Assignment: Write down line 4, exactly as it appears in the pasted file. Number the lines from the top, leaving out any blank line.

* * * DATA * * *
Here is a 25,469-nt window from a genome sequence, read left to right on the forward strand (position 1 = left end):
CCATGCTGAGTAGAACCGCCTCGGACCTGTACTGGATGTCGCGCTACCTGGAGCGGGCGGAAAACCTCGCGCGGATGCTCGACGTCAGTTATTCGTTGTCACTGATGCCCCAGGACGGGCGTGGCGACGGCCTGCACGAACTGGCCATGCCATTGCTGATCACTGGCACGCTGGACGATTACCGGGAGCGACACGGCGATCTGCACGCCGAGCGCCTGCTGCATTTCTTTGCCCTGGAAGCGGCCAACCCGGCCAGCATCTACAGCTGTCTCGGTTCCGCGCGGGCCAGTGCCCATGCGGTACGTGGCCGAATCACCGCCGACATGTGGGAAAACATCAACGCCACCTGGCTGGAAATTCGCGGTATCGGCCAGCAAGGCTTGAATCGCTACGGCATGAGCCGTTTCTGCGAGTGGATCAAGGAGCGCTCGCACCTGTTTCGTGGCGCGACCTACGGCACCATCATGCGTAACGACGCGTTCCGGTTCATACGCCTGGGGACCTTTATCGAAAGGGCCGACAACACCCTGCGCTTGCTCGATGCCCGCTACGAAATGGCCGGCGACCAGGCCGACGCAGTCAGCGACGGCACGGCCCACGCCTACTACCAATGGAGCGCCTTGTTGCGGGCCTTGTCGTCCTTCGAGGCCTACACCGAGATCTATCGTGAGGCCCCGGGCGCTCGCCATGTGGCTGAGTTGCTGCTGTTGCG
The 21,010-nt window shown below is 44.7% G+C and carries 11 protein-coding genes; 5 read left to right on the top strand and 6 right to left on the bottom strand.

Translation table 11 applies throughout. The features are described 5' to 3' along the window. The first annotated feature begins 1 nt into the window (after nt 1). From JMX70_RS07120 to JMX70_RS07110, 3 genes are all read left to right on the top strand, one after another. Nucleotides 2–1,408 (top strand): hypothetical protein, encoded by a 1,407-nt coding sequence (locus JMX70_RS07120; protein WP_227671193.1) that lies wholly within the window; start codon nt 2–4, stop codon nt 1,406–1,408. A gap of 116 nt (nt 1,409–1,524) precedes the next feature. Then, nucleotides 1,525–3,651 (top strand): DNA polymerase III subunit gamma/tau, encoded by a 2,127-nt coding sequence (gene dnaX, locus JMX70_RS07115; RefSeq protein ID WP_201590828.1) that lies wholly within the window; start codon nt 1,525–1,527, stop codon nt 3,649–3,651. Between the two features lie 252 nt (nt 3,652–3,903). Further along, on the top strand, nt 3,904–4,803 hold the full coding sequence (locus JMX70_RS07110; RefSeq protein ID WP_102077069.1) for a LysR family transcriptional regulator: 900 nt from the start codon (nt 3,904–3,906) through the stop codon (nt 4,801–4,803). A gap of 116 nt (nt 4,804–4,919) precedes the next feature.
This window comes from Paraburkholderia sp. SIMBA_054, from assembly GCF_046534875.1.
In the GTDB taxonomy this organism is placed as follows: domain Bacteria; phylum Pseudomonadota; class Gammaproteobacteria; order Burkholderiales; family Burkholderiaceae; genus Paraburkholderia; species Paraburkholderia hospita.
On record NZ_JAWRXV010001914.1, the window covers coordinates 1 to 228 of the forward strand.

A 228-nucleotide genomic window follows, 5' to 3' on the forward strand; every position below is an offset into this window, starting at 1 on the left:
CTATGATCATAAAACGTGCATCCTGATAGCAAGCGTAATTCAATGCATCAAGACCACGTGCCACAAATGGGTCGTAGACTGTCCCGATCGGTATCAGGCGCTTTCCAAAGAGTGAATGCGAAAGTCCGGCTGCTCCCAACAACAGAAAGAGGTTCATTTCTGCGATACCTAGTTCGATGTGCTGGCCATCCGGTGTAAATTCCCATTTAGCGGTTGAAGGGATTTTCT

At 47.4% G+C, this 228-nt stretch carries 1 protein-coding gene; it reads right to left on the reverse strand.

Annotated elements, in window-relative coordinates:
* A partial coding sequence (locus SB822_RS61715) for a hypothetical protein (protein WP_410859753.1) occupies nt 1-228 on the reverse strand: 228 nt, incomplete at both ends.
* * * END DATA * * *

Translation table 11 applies throughout. The features are described 5' to 3' along the window. The first annotated feature begins 1 nt into the window (after nt 1). From JMX70_RS07120 to JMX70_RS07110, 3 genes are all read left to right on the top strand, one after another. Nucleotides 2–1,408 (top strand): hypothetical protein, encoded by a 1,407-nt coding sequence (locus JMX70_RS07120; protein WP_227671193.1) that lies wholly within the window; start codon nt 2–4, stop codon nt 1,406–1,408. A gap of 116 nt (nt 1,409–1,524) precedes the next feature. Then, nucleotides 1,525–3,651 (top strand): DNA polymerase III subunit gamma/tau, encoded by a 2,127-nt coding sequence (gene dnaX, locus JMX70_RS07115; RefSeq protein ID WP_201590828.1) that lies wholly within the window; start codon nt 1,525–1,527, stop codon nt 3,649–3,651. Between the two features lie 252 nt (nt 3,652–3,903). Further along, on the top strand, nt 3,904–4,803 hold the full coding sequence (locus JMX70_RS07110; RefSeq protein ID WP_102077069.1) for a LysR family transcriptional regulator: 900 nt from the start codon (nt 3,904–3,906) through the stop codon (nt 4,801–4,803). A gap of 116 nt (nt 4,804–4,919) precedes the next feature.